Many theories have been proposed for the statistical mechanics of protein folding, typically derived from theories for less structured systems, such as random heteropolymers, diffusion-nucleation, random energies, or spin glasses. While these have certainly captured some important features of the physical chemistry of real proteins, such as cooperativity of folding and rapid folding from the random coil state, their derivation requires making some broad assumptions about the average behavior of polypeptides. In fact, the proteins of biological relevance consists of apparently very rare, moderately long amino acid sequences that permit the chain to fold rapidly- to a unique complicated native conformation, which depends greatly on the sequence. This suggests that theories focussing on average properties of long-chain heteropolymers may be over-generalizing and neglecting the important features of rare sequences folding to rare conformations. On the other hand, neither nature nor computer has sufficient time to exhaustively explore all conformations and all sequences for even small proteins. The idea here is to simply an otherwise realistic representation of polypeptides by reducing chain length, number of conformation states per residue, and choices of amino acid types until all sequences and all conformations can be exhaustively enumerated. By varying these parameters in the computationally feasible range, general conclusions can be detected and extrapolated to parameter values corresponding to real proteins. Since this model is so different from most theories, it is able to test their assumptions and conclusions about protein folding, such as the nature of the energy landscape and order parameters to describe the progress toward the native state. Questions to be addressed include: is there a general way to describe the folding of all proteins, or do some proceed by a recognizable pathway while others have innumerable routes? Can this model reproduce and explain the currently available experimental results on folding mechanisms and intermediates for certain particular proteins.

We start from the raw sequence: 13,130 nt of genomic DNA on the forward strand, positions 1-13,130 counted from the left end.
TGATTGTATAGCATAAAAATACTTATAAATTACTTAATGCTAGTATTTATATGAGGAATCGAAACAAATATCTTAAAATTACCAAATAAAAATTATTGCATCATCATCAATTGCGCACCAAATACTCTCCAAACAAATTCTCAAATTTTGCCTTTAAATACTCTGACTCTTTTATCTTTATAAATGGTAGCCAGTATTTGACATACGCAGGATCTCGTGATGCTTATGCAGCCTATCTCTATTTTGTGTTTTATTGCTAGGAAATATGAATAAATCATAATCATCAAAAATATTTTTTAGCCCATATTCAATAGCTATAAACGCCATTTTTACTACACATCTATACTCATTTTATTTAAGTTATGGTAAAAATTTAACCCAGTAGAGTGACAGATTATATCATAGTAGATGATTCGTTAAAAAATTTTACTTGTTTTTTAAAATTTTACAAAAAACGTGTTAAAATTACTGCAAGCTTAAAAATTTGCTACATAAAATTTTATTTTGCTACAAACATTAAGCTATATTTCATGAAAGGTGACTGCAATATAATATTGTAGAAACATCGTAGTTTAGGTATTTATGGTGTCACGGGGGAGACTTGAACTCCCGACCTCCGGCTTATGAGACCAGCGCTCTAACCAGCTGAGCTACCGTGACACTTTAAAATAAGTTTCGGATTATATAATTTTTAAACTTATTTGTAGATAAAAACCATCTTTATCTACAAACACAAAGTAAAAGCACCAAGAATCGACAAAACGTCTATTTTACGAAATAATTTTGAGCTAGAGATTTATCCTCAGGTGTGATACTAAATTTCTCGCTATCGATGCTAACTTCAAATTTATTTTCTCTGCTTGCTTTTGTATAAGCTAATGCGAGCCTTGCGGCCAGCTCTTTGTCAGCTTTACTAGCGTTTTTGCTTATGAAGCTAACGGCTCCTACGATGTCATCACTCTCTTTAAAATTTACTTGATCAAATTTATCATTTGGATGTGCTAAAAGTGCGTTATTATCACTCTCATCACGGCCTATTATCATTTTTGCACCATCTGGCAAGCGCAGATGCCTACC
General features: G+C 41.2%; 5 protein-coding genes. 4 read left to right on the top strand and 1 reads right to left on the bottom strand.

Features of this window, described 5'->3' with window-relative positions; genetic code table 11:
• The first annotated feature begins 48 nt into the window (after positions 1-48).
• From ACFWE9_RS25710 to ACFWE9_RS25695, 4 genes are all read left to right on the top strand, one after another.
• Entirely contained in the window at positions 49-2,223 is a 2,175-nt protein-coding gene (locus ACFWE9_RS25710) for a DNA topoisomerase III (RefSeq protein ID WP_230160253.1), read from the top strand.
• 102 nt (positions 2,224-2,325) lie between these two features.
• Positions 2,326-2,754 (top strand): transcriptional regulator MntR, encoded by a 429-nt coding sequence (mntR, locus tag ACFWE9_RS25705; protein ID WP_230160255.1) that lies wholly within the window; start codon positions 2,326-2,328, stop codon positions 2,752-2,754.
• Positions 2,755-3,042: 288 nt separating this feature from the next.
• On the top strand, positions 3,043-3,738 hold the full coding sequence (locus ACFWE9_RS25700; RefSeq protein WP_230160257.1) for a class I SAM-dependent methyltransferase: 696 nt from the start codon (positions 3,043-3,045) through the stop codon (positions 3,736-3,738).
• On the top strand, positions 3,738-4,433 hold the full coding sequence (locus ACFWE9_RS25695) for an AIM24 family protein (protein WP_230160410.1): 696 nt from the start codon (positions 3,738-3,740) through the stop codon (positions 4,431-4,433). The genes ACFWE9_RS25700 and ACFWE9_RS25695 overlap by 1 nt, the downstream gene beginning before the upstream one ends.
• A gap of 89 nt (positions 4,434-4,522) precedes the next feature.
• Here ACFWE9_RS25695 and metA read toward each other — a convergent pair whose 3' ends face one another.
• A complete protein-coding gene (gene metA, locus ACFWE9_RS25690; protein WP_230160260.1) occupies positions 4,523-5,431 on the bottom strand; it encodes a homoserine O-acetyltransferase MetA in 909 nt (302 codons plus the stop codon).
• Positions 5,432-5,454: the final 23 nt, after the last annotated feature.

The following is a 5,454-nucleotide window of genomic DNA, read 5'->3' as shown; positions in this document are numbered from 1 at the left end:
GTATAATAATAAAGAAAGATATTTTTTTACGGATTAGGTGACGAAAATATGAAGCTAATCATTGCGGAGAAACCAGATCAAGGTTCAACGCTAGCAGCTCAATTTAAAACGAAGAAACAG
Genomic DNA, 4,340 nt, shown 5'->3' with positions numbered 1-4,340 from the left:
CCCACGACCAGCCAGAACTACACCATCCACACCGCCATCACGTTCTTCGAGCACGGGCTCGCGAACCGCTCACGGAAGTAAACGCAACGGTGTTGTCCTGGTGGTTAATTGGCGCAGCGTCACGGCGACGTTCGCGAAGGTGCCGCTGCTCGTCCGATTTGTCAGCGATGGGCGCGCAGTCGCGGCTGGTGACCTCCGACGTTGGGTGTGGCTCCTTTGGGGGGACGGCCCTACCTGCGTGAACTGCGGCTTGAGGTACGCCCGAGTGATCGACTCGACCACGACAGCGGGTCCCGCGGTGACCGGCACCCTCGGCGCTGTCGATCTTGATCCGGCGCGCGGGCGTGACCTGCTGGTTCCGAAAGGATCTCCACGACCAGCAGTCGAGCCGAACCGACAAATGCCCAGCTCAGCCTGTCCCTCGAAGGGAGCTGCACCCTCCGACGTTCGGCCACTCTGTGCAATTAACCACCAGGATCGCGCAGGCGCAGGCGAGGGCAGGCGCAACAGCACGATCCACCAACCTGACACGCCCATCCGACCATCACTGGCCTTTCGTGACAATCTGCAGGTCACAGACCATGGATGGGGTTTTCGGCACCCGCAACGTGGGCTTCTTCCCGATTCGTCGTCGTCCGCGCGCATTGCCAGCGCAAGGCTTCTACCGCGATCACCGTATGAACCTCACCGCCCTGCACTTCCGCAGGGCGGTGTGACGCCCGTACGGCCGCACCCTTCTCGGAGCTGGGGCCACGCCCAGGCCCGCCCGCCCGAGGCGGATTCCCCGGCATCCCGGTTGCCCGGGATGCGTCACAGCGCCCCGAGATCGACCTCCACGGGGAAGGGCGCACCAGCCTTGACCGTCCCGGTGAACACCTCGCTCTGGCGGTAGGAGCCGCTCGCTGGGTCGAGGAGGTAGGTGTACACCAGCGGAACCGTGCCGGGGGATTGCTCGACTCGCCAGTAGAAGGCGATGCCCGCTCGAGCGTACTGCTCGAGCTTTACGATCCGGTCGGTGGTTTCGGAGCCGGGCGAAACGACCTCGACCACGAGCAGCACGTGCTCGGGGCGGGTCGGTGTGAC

National Institute of Health (NIH)
National Institute of General Medical Sciences (NIGMS)
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Molecular and Cellular Biophysics Study Section (BBCA)
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University of Michigan Ann Arbor
Schools of Pharmacy
Ann Arbor
United States
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Crippen, Gordon M (2004) How to describe chirality and conformational flexibility. Methods Mol Biol 275:427-38
Wildman, Scott A; Crippen, Gordon M (2003) Validation of DAPPER for 3D QSAR: conformational search and chirality metric. J Chem Inf Comput Sci 43:629-36
Chhajer, Mukesh; Crippen, Gordon M (2002) A protein folding potential that places the native states of a large number of proteins near a local minimum. BMC Struct Biol 2:4
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Dombkowski, A A; Crippen, G M (2000) Disulfide recognition in an optimized threading potential. Protein Eng 13:679-89